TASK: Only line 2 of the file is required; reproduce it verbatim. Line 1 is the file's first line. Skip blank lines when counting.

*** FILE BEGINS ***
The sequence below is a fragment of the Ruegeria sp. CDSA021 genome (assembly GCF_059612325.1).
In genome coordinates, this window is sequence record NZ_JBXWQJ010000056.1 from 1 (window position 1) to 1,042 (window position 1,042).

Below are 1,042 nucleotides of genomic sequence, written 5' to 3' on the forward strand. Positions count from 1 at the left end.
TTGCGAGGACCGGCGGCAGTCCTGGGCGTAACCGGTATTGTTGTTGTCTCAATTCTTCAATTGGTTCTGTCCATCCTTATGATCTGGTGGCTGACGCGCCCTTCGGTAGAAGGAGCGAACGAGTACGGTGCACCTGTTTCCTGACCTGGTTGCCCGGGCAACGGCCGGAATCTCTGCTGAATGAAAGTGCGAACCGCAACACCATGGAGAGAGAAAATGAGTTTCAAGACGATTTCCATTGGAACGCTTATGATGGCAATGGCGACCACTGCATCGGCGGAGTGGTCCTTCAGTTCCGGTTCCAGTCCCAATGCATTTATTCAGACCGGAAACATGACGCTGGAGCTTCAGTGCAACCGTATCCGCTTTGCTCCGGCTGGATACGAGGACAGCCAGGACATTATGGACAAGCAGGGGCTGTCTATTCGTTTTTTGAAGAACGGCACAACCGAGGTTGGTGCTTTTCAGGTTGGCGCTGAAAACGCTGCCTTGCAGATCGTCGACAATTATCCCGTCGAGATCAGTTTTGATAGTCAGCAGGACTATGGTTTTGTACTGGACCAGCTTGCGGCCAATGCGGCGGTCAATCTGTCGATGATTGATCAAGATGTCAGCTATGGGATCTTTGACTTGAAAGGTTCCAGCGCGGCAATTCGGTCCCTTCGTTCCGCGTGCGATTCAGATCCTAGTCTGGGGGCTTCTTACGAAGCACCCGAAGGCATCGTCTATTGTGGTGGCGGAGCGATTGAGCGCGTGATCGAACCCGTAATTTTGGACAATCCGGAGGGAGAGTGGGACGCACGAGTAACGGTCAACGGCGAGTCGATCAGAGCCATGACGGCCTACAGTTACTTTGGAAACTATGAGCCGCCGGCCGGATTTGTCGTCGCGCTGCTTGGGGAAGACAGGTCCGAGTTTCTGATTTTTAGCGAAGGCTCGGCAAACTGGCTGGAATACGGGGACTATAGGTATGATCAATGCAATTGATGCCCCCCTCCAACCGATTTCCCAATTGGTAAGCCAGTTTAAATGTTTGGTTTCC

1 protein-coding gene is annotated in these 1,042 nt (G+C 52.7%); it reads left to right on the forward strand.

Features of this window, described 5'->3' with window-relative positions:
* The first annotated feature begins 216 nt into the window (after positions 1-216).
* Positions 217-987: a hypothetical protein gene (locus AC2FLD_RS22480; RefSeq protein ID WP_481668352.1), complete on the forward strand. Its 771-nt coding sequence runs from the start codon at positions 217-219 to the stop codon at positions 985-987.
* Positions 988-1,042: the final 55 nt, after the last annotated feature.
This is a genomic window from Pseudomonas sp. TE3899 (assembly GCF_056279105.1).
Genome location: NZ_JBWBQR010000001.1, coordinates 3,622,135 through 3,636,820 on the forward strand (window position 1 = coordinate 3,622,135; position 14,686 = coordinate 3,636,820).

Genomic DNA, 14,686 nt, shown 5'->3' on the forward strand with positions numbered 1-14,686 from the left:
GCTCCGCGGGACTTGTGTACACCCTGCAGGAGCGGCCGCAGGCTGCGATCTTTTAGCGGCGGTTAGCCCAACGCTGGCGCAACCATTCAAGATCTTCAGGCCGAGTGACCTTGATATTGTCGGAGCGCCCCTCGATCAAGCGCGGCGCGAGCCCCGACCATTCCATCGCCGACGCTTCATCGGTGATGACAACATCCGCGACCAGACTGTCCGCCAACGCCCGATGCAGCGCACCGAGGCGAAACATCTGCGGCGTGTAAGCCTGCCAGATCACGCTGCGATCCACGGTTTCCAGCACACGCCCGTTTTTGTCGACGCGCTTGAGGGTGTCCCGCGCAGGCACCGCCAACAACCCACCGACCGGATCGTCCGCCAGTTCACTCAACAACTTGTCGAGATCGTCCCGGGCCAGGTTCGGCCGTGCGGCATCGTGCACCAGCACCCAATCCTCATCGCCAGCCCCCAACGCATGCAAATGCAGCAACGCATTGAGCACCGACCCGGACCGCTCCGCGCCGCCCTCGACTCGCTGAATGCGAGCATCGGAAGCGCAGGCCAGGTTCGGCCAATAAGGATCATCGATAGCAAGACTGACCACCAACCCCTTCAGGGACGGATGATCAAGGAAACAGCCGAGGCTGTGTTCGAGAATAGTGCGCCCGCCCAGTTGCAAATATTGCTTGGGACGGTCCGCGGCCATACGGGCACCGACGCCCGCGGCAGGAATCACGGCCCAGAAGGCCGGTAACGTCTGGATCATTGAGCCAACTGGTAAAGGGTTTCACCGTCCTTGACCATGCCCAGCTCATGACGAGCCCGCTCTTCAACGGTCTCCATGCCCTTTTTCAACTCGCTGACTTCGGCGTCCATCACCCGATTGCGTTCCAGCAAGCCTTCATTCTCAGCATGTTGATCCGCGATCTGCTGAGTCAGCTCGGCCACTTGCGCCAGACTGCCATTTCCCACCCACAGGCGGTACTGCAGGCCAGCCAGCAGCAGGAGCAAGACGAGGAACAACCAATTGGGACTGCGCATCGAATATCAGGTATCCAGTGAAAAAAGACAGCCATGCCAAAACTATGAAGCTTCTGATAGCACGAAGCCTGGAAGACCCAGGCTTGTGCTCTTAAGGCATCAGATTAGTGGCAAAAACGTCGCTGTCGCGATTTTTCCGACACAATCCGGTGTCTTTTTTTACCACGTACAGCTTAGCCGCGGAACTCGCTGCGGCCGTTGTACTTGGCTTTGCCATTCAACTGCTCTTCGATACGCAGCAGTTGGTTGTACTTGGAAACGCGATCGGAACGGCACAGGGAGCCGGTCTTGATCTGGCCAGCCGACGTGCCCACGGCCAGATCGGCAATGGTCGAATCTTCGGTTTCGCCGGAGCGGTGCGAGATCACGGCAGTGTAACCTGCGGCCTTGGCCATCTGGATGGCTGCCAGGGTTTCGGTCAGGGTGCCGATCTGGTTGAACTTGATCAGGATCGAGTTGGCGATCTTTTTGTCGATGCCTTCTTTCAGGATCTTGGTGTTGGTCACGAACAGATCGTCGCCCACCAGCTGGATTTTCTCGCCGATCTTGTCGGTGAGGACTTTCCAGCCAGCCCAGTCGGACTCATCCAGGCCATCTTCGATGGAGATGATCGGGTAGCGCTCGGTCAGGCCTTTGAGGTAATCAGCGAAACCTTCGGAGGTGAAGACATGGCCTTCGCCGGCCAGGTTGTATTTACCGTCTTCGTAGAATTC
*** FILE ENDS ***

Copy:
In genome coordinates, this window is sequence record NZ_JBXWQJ010000056.1 from 1 (window position 1) to 1,042 (window position 1,042).